The last time I visited Calcutta, India’s cultural and intellectual capital, was in the 1960s. It was then a vast slum with people living and dying on the sidewalks. I recall an old joke about Calcutta told to me by a Bengali writer. That it is crowded with Banerjees, Sukherjees and Mukerjees, but no energies. But in spite of all the dire predictions for its future, Calcutta today is still very much alive, thriving and throbbing as energetically as before.
I was thirteen when I first came to Manila in 1938, and my memories of the city, which had less than a million people then, is still very vivid. All the way from the Bonifacio Monument to Antipolo Street were rice fields. Dimasalang and España were lined with kangkong plots. All the way from the Welcome Monument in Quezon City to Diliman was cogon wilderness. Makati was the world’s end, with few rice fields and vast stretches of grass.
I lived with my uncle and his family in a small accessoria in Requesens near Bambang, and I walked every day to the Far Eastern University High School, which today is now the Isetann Mall, on the corner of Quezon Avenue and Recto.
RIZAL AVENUE WAS LINED with banaba trees and a streetcar ran through it all the way from La Loma to Plaza Lawton. The Pasig was green and clean, and I remember swimming there with my classmates after school. Or we would walk through Escolta and Intramuros to swim in the Manila Bay, right in front of the Quirino grandstand. Not a single tree stood in the Luneta — it was grass all the way to Taft Avenue.
I was in the province when Manila was liberated in February 1945 and, almost immediately after, I visited Manila. Ruins everywhere, charred skeletons of buildings, cratered streets, Intramuros obliterated. As I sat in front of the blackened shell of Manila Hotel, recalling my fond memories of the city, I began to weep.
Over the next four decades, I saw Manila reconstructed and spread out. The other day I visited the places where I spent my early youth -- the Bambang Oroquita area, Antipolo Street which is the setting of my novel Mass, the last novel in the Rosales saga. Many old, wooden buildings, decrepit and unpainted, stand side by side with the new constructions of stone and steel.
I also went to Taguig via Makati and Forbes Park, and backtracked through the reclaimed area of Manila Bay to my bookshop in Padre Faura, Ermita. It was one of Manila’s most genteel neighborhoods, but today, like much of Manila, it is dirty and dilapidated.
I often say the Philippines is poor, but anyone visiting the country for the first time and touring through Taguig will be amazed by the magnificent truculence of its monoliths, brand new and shining in the sun. It is a strange ultra-modern world that could easily be in Southern California or in any of the new and bustling cities of Asia’s four little dragons.
HOW ELSE COULD all this modern magnificence come about but through the wealth and genius of the very rich Filipinos?
That famous English writer, Jan Morris, while traveling through America once wrote — and this I will always remember — America’s cathedrals are its highways. This apt observation unfolds when one travels those intertwining eight-lane freeways. Such beautiful symmetry in concrete.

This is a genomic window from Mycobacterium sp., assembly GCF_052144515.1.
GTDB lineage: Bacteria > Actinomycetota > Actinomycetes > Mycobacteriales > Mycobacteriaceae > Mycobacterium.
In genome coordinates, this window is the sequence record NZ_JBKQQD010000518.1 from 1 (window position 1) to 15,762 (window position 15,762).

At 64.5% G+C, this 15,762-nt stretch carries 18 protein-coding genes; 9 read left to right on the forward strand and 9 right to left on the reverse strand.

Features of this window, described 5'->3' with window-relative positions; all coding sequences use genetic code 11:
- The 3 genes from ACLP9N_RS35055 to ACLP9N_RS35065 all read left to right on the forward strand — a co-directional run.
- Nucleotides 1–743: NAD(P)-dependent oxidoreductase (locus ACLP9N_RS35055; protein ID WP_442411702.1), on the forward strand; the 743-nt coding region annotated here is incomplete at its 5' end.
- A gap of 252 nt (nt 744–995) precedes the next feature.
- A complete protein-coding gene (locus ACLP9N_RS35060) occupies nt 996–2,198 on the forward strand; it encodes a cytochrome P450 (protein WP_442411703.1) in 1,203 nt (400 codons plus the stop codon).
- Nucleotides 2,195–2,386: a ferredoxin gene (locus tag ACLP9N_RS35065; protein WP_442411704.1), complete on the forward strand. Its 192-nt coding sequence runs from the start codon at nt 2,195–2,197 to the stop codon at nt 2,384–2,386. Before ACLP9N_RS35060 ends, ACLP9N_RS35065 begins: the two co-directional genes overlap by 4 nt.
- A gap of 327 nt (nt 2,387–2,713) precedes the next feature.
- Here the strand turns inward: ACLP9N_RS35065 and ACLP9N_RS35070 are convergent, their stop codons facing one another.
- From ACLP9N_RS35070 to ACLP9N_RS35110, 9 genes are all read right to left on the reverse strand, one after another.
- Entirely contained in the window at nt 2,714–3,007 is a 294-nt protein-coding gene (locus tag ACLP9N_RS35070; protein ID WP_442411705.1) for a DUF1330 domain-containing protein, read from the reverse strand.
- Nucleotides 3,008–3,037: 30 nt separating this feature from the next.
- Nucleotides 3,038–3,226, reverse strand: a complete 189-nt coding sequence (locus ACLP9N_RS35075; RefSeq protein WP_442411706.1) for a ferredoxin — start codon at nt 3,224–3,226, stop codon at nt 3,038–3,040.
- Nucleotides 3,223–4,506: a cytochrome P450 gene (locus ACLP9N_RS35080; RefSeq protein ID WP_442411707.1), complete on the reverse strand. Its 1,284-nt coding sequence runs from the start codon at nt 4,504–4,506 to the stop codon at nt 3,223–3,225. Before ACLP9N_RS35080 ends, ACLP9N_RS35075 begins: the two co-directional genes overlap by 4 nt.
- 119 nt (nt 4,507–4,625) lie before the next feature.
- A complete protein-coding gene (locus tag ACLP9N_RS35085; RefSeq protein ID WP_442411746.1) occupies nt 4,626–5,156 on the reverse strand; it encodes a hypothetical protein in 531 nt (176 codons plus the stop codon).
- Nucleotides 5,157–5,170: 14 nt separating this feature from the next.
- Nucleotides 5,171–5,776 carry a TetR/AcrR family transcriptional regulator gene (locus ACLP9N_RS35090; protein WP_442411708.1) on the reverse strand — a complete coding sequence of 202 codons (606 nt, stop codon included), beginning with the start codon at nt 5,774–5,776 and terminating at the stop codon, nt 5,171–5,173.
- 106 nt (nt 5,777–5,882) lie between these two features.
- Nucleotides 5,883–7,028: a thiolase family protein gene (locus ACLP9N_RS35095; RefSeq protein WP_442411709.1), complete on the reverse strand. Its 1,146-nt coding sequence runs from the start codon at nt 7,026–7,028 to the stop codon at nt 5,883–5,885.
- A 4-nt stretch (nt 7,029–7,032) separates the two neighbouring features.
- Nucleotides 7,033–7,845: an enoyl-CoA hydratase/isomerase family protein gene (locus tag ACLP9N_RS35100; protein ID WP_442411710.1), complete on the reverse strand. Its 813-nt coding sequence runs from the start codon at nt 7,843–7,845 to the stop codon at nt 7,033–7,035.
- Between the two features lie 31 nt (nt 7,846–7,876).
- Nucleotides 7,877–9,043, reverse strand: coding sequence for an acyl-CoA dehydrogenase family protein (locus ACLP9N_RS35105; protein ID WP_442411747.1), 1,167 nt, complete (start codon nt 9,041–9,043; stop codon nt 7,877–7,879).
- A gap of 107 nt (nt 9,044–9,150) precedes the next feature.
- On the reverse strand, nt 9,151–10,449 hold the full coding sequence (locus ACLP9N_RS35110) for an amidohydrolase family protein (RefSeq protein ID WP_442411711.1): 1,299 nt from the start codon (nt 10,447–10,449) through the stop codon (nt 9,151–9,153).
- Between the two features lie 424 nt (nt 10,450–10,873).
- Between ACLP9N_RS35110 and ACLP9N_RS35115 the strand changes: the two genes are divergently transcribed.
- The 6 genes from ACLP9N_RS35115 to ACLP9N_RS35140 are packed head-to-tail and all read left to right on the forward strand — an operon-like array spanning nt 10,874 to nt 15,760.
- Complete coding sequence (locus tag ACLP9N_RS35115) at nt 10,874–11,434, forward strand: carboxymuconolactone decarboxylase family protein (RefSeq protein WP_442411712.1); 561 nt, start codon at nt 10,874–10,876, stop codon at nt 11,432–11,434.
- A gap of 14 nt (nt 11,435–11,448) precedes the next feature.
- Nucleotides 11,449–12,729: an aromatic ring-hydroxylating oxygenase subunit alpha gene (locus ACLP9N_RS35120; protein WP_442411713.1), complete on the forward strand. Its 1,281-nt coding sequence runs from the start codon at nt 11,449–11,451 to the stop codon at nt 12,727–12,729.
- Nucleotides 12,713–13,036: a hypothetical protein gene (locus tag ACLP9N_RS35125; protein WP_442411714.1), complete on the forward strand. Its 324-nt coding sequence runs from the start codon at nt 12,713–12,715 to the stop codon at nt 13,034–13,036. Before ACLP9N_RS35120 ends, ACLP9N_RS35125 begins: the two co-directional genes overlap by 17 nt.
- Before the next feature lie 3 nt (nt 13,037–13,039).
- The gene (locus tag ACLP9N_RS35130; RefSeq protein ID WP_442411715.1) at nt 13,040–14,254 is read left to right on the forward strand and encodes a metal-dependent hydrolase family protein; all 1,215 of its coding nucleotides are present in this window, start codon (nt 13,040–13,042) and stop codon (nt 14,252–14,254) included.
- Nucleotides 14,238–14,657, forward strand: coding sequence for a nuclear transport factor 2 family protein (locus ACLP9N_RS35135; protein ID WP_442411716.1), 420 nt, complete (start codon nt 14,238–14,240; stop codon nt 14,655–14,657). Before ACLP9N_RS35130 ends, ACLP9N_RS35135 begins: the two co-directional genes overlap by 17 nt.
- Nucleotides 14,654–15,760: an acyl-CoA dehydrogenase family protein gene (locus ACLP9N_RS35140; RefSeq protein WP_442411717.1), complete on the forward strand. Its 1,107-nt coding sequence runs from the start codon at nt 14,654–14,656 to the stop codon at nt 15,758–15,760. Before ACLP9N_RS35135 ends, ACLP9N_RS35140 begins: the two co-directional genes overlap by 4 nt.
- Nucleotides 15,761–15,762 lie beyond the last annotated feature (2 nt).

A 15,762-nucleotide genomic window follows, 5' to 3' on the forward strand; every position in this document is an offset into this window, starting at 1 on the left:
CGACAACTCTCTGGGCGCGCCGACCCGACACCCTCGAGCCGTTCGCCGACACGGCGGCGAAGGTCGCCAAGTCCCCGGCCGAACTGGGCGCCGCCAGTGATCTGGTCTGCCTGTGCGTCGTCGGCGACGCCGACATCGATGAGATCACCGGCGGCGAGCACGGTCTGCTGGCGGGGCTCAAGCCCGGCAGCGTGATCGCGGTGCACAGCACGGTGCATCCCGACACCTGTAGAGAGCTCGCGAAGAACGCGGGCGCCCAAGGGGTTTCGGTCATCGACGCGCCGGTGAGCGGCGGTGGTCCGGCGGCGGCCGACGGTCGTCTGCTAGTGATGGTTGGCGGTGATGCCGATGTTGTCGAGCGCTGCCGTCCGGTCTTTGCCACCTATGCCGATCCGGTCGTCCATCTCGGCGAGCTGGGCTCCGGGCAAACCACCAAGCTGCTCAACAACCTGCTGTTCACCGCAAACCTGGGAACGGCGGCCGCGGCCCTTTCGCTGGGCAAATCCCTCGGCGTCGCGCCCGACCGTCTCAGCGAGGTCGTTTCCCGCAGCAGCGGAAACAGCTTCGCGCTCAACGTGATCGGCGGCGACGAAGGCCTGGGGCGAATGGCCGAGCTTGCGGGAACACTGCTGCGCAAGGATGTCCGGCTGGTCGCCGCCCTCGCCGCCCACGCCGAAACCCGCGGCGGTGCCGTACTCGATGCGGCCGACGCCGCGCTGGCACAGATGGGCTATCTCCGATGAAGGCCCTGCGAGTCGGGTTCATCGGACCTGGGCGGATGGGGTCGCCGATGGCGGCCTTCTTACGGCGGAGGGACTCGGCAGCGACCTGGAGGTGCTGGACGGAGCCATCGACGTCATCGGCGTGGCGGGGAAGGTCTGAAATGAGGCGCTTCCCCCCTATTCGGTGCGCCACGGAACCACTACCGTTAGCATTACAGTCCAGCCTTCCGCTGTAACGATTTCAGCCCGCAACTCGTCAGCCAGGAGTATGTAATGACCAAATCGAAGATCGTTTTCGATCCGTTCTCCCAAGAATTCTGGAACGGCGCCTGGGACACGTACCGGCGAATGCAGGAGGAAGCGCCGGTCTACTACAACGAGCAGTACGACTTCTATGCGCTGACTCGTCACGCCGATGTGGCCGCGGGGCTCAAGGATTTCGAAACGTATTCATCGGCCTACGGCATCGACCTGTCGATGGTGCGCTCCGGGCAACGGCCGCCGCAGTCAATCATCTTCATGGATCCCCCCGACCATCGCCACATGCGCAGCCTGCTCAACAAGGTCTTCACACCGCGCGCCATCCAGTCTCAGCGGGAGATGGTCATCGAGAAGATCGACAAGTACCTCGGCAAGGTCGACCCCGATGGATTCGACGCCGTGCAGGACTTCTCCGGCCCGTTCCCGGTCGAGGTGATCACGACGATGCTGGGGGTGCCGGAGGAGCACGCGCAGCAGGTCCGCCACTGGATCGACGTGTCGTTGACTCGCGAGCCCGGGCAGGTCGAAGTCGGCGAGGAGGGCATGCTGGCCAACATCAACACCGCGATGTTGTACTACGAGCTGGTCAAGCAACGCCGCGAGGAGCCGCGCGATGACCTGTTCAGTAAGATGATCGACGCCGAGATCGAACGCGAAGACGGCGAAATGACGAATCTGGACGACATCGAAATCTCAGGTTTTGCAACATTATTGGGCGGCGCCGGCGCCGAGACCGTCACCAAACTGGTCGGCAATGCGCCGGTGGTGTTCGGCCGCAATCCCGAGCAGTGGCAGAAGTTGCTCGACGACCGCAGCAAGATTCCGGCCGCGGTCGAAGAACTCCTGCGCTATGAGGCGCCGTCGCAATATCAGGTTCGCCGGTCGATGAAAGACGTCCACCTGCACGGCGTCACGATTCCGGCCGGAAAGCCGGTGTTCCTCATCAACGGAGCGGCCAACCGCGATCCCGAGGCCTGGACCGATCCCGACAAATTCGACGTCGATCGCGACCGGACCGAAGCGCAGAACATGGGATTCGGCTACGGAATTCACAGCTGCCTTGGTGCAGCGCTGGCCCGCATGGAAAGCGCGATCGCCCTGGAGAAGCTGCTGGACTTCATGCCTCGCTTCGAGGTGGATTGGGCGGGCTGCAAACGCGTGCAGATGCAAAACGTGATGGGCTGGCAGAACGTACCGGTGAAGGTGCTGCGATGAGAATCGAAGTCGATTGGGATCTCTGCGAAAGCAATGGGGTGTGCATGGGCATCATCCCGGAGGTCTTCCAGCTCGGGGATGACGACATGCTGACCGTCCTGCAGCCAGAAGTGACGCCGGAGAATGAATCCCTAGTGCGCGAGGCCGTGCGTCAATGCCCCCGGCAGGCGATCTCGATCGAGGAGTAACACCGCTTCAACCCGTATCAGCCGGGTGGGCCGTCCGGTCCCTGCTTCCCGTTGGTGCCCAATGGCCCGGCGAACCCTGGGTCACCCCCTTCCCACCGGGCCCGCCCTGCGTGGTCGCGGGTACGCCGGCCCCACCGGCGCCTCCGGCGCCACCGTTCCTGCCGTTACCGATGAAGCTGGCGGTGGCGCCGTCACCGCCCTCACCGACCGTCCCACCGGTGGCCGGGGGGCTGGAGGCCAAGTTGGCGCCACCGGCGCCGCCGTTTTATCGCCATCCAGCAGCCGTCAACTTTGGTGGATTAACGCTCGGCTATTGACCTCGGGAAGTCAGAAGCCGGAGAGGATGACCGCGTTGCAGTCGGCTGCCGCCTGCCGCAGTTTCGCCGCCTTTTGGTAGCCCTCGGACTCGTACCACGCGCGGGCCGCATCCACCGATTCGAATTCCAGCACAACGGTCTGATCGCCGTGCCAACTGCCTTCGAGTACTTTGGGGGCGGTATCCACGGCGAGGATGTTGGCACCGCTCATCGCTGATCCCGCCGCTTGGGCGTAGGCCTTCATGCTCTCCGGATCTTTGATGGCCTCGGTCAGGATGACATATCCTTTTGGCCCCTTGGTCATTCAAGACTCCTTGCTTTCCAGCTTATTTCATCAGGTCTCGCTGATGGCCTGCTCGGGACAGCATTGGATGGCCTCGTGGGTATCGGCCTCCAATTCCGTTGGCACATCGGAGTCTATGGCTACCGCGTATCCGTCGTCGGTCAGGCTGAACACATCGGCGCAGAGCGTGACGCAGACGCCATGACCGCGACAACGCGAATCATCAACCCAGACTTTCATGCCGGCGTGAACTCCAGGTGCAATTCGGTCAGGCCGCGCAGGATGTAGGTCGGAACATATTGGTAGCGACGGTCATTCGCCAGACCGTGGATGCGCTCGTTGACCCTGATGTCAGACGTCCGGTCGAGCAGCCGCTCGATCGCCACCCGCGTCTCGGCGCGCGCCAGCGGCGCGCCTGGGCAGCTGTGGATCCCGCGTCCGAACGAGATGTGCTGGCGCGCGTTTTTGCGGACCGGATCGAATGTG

To paraphrase Morris, let me say that our cathedrals are our shopping malls — so many of them, so huge, bursting with the world’s goods, so many restaurants, ritzy shops and, in each mall, a chapel. Indeed these malls are also our public parks, where people can watch other people, eat, and relax.
But Manila had been left behind.
Then in his first week as Mayor of Manila, Isko Moreno did something spectacular. He began ridding the sidewalks and streets of all vendors. He is faced with a City Hall that is broke, and he still has a lot to do -- garbage collection, for instance, the restoration of public services, or simply the painting of so many shabby buildings for Manila is perhaps Southeast Asia’s ugliest city. He could follow what San Francisco did, which makes that city so picture pretty. The city paints buildings whose owners have failed to do so and the owner is then charged for the job.
The sidewalks of Sampaloc and Sta. Cruz, too, should be cleared for the people. Manila is smaller than Quezon City, Isko Moreno is young. He must move around, make City Hall efficient. He should get to know each nook and cranny of his city, their problems, and improve their lighting and security.
MORENO COULD PUT all those non-performing city hall officials to work keeping the sidewalks clean and open, ensuring the cleanliness of restaurants, the safety of fire-trap buildings and that crime is at a minimum because the police are visible everywhere.
He could also take over the municipal golf links right in the heart of Manila and turn them into public parks. As for those peddlers who have been expelled from the streets, he should find a public area that could be a night market.
And, finally, having once been a movie actor himself, he should have a cultural program for the city wherein ordinary folk are exposed to the best performances in music, dance, and theatre.
The mansions, the soaring condos, and urban munificence of Makati and Taguig emphasize the wide, pernicious chasm between the Filipino elite and the masa. He must work to narrow this divide, and make Manila an exemplary city.
How I wish that the cathedrals of this country – our shopping malls -- are much, much less conspicuous cornucopias, that our cathedrals be our barangays instead, the smallest political units composed and managed by the masa. They will then become living and formidable representations and fitting symbols of our capacity for building democratic institutions, and of our creativity and genius as a people.
First published in The Philippine Star, July 15, 2019